The Daily Edge is authored by Ivan Delgado, 10y Forex Trader veteran & Market Insights Commentator at Global Prime. Feel free to follow Ivan on Twitter & Youtube weekly show. You can also subscribe to the mailing list to receive Ivan’s Daily wrap. The purpose of this content is to provide an assessment of the conditions, taking an in-depth look of market dynamics – fundamentals and technicals – determine daily biases and assist one’s trading decisions.
The Daily Edge is authored by Ivan Delgado, Market Insights Commentator at Global Prime. The purpose of this content is to provide an assessment of the market conditions. The report takes an in-depth look of market dynamics, factoring in fundamentals, technicals, inter-market in order to determine daily biases and assist one’s decisions on a regular basis. Feel free to follow Ivan on Twitter & Youtube.
Traders were left scratching the heads after a late sell-off in the S&P 500 led to a ‘true risk-off’ tone on Monday. The breakout of the range in the EUR/USD, the broad-based temporary demand for the Japanese Yen were some of the highlights in the currency market. The market is paying an awful lot more attention to yields as of late, as the correlation coefficient measurements in the Intermarket analysis section below shows. I also draw some parallels about the selling in stocks and the potential period we may be entering, in which the market reaches a period of climax optimism, having fully priced in the Sino-US trade deal, which according to a report by the WSJ over the weekend, looms near. As I remind the audience, it is precisely this ‘buy the rumor sell the fact’ dynamic what followed the first halt of tariff increases last year. Dejavu?
With the late NY ‘risk off’ twist came even more ample demand towards the Yen, which ended Monday as the best-performing currency. The currencies that followed by putting on a decent performance included the US Dollar as a ‘risk off’ currency, and surprisingly the Kiwi and to a lesser extent the Australian Dollar on hopes of an immediate Sino-US trade deal and one would think lack of interest to commit in either direction ahead of today’s RBA policy meeting. The Sterling, the Euro and a battered Canadian Dollar did poorly, the latter still dragging on its downward momentum since the big miss from Friday’s Canadian GDP numbers.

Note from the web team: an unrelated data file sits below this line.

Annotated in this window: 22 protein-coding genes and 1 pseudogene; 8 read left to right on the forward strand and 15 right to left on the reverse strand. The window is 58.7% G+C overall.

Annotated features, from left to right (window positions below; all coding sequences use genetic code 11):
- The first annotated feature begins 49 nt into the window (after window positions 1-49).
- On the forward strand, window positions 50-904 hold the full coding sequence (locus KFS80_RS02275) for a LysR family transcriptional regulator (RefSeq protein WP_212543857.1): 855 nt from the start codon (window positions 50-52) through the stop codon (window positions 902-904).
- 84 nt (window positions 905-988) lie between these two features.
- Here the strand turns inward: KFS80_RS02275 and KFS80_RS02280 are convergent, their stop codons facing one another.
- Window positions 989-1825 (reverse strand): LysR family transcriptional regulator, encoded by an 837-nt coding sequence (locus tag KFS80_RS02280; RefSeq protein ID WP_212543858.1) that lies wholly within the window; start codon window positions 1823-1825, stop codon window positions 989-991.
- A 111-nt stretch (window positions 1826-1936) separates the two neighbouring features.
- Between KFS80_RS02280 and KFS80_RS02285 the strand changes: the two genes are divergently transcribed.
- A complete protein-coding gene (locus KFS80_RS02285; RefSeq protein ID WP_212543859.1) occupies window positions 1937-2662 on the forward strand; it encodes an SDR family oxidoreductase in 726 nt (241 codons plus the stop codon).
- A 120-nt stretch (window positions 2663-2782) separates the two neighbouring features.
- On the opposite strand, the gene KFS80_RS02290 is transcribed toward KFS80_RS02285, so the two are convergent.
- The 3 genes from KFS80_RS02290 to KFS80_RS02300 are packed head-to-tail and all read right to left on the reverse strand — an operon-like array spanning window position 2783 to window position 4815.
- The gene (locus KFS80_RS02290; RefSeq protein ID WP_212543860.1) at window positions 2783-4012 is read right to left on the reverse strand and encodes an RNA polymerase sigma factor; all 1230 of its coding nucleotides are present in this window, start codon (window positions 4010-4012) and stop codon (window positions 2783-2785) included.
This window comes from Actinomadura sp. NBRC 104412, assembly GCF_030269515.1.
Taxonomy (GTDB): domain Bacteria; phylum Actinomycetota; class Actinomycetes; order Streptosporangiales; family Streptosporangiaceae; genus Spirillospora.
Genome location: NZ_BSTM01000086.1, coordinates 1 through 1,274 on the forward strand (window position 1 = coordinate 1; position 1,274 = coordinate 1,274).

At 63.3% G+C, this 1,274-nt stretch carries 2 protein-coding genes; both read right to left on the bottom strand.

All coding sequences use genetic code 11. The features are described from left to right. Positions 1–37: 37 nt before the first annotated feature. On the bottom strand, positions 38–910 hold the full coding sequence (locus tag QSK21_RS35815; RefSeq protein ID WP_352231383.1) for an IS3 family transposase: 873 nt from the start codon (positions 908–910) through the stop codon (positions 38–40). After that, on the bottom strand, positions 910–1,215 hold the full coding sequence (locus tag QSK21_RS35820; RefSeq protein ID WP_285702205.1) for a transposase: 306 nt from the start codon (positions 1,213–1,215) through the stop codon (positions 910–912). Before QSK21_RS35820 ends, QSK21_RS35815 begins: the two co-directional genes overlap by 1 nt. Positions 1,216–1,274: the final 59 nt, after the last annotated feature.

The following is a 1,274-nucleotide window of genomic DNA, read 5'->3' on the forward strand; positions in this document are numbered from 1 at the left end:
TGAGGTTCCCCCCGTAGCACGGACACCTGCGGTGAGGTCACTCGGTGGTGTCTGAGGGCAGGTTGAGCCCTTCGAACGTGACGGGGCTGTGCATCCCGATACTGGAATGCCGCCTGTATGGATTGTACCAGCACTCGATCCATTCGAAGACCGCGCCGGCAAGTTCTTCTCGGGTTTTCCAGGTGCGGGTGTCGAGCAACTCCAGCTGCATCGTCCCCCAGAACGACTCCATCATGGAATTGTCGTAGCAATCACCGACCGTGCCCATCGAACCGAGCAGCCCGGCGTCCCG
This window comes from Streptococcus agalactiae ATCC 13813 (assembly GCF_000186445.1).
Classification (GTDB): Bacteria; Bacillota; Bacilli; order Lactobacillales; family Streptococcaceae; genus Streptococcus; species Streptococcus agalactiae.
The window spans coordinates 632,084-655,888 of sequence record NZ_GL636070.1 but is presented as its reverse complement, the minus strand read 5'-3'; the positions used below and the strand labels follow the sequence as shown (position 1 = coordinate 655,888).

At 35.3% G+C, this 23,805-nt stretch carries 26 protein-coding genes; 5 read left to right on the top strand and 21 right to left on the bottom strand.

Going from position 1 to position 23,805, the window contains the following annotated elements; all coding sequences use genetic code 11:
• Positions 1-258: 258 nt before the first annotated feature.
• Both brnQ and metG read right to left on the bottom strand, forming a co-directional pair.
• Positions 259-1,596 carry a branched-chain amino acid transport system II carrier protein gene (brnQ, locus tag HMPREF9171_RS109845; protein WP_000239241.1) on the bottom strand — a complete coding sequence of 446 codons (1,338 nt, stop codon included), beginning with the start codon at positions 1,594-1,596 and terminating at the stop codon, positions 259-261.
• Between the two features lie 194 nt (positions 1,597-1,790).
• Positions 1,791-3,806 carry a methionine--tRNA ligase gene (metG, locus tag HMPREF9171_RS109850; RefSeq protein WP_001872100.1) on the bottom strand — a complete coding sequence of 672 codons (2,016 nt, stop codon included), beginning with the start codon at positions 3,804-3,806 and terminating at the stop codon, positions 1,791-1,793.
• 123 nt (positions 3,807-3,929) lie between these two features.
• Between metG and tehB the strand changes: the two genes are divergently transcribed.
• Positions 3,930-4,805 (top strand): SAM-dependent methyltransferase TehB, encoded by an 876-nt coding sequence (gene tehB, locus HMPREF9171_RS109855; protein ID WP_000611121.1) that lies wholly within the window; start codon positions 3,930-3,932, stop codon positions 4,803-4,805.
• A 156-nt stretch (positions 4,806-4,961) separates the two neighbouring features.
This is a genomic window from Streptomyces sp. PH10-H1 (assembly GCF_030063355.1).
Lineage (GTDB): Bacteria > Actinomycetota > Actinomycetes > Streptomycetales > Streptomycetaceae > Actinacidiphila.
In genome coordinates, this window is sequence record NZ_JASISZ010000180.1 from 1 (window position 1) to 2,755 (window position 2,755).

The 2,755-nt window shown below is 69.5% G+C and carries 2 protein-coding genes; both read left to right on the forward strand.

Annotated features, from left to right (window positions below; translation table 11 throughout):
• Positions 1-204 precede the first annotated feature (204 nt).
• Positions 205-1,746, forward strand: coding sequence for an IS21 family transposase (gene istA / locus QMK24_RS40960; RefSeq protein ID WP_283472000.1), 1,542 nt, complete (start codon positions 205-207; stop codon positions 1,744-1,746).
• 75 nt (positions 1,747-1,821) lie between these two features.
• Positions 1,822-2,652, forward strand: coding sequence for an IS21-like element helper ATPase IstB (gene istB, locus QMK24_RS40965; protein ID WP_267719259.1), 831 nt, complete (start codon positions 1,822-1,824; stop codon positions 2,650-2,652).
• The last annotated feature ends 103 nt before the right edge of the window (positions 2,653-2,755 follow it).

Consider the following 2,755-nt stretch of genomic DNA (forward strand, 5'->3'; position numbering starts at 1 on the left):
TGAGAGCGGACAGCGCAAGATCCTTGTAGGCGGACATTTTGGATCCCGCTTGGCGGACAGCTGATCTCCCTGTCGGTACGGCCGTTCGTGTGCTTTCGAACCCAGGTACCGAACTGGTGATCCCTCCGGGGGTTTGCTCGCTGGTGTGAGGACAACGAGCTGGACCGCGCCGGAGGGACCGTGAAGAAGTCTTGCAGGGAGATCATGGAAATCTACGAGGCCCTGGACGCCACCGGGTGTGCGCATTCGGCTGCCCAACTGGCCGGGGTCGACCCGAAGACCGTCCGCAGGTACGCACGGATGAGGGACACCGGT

In the 2nd window below, we find 3 currencies (GBP, USD, EUR) still displaying a macro trend as per the slope of the 5-DMA (125-HMA), while commodity currencies (AUD, NZD, CAD) and the JPY are yet to find sufficient demand interest to shift the dynamics of its weekly trend (macro measurement). The latter is rapidly getting there and much of its outlook going forward will hinge on the performance of equities.
Micro conditions: The spontaneous setback in US equities late on the day has led to a tuaround lower in the 25-HMA, which when combined with the bearish move in US yields and the sustained demand in the DXY puts us in a short-term (micro) risk-off environment. What this means, as the table above explains, is that “the market is in fear mode, deleveraging off riskier bets. Traders will be looking to buy jpy, usd, keeping an offered tone in commodity currencies unless fundamentally driven events still promote demand flows. The eur and gbp tend to stay under pressure, but not as much as commodity-linked currencies. Any positive fundamentals on risk currencies likely to be faded as risk off dominate.”
Macro conditions: Even the macro picture has tued ugly, as the 125-HMA downward exhibits and finally carves out a bottom in the DXY. These two assets moving in such respective directions, independently of the moves of the US yields, makes for some poor dynamics to support risky currencies. If the long-dated US yields were to also confirm a macro bearish trend (for now only micro), we’d be entering a ‘true risk off’ scenario. Until then, the conditions are best classified as macro USD strength (risk cues from equities). As per the table above, “when the usd and US30 yr bond yield move higher, look for clues via the S&P 500 and potentially gold to determine risk. If the S&P 500 is higher, the risk may still be conducive unless gold rises too (rare as usd strength caps price). Under this context, the usd strength, indirectly, adds pressure to EMs and may keep aussie or kiwi under pressure vs eur, gbp, cad.”
EUR/USD: Breakout Of The Range Shifts Focus South
GBP/USD: Cluster of Bids Kept Selling Contained
USD/JPY: Risk-Off Hiccups Result In Range Establishment
USD/CAD: Firm Uptrend, Equilibrium Found At Hefty Levels